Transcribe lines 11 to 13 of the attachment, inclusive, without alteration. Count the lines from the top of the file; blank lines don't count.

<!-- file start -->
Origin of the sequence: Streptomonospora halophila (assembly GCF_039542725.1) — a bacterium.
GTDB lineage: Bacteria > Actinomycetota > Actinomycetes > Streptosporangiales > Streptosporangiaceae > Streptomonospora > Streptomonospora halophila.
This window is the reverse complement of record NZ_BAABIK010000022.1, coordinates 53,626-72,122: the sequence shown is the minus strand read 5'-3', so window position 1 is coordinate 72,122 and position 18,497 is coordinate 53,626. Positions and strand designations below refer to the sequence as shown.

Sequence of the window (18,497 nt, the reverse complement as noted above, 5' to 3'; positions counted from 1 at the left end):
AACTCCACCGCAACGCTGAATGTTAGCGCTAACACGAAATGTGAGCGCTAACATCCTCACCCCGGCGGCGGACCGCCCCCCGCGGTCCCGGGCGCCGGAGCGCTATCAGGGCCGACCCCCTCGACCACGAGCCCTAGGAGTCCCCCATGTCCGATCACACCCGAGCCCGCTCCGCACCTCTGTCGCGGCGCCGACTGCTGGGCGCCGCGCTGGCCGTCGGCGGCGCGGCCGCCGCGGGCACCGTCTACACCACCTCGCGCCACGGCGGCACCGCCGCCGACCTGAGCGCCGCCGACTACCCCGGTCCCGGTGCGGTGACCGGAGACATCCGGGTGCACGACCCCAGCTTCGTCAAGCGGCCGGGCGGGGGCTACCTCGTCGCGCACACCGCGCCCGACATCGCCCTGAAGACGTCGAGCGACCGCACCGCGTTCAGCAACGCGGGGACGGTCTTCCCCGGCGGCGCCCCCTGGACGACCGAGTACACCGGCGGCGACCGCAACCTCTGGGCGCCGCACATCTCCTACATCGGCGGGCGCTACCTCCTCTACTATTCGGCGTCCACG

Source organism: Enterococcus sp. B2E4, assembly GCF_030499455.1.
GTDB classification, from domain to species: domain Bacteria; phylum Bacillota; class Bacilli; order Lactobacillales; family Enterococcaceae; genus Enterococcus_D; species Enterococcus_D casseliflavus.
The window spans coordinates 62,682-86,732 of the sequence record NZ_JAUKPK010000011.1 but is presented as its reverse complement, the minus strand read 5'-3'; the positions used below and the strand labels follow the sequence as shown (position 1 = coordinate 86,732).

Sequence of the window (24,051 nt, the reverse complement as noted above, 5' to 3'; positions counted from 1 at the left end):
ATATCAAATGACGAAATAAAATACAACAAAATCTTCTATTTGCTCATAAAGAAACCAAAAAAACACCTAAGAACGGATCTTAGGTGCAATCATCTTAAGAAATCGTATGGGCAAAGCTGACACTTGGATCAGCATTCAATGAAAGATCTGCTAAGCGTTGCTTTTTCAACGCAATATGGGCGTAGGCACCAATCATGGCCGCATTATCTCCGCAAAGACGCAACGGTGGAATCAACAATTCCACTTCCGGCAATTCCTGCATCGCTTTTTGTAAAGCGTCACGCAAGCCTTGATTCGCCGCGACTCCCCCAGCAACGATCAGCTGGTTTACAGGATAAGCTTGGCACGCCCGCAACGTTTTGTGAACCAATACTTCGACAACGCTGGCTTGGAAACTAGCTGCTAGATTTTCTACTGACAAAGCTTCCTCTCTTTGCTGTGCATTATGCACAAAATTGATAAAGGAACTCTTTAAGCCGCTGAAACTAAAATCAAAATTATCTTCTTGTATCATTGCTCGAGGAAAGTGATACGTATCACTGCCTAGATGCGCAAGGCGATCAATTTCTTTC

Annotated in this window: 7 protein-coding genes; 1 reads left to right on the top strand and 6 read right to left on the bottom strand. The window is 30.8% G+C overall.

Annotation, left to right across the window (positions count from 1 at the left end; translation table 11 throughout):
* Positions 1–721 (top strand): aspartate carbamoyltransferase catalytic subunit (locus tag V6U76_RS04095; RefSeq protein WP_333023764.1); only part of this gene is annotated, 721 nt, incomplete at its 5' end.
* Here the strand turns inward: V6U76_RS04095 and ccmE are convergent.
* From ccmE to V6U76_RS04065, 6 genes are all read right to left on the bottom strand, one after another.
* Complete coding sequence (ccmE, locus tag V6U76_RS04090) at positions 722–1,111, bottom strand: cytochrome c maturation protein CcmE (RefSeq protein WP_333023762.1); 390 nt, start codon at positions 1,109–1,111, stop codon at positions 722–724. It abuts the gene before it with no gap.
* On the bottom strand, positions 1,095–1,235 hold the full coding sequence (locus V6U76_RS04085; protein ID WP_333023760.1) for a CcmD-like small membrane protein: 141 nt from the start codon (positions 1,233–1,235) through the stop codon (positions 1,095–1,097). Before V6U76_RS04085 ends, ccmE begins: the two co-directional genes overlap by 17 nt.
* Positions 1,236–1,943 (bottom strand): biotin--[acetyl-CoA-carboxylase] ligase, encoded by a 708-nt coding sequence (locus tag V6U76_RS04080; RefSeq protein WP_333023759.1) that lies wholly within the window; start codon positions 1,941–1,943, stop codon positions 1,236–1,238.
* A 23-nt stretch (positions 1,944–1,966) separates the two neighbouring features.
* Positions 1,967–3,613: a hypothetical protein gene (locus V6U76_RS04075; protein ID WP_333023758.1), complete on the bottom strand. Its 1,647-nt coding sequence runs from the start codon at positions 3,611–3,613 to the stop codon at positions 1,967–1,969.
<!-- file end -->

Annotated in this window: 7 protein-coding genes; 1 reads left to right on the top strand and 6 read right to left on the bottom strand. The window is 30.8% G+C overall.

Annotation, left to right across the window (positions count from 1 at the left end; translation table 11 throughout):
* Positions 1–721 (top strand): aspartate carbamoyltransferase catalytic subunit (locus tag V6U76_RS04095; RefSeq protein WP_333023764.1); only part of this gene is annotated, 721 nt, incomplete at its 5' end.